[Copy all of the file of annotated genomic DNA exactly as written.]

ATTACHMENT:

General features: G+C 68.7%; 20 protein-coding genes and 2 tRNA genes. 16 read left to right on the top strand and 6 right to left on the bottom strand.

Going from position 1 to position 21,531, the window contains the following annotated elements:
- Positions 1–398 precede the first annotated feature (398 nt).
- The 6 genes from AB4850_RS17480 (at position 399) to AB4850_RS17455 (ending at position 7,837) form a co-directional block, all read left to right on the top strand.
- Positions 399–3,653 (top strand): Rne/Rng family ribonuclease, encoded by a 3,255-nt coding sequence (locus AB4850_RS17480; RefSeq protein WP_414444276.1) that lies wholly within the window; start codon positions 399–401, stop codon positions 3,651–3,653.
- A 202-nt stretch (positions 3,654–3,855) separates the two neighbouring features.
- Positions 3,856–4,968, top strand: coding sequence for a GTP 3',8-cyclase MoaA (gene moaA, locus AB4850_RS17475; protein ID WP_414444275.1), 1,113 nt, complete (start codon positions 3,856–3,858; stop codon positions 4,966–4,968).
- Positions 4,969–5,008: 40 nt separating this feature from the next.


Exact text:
General features: G+C 68.7%; 20 protein-coding genes and 2 tRNA genes. 16 read left to right on the top strand and 6 right to left on the bottom strand.

Going from position 1 to position 21,531, the window contains the following annotated elements:
- Positions 1–398 precede the first annotated feature (398 nt).
- The 6 genes from AB4850_RS17480 (at position 399) to AB4850_RS17455 (ending at position 7,837) form a co-directional block, all read left to right on the top strand.
- Positions 399–3,653 (top strand): Rne/Rng family ribonuclease, encoded by a 3,255-nt coding sequence (locus AB4850_RS17480; RefSeq protein WP_414444276.1) that lies wholly within the window; start codon positions 399–401, stop codon positions 3,651–3,653.
- A 202-nt stretch (positions 3,654–3,855) separates the two neighbouring features.
- Positions 3,856–4,968, top strand: coding sequence for a GTP 3',8-cyclase MoaA (gene moaA, locus AB4850_RS17475; protein ID WP_414444275.1), 1,113 nt, complete (start codon positions 3,856–3,858; stop codon positions 4,966–4,968).
- Positions 4,969–5,008: 40 nt separating this feature from the next.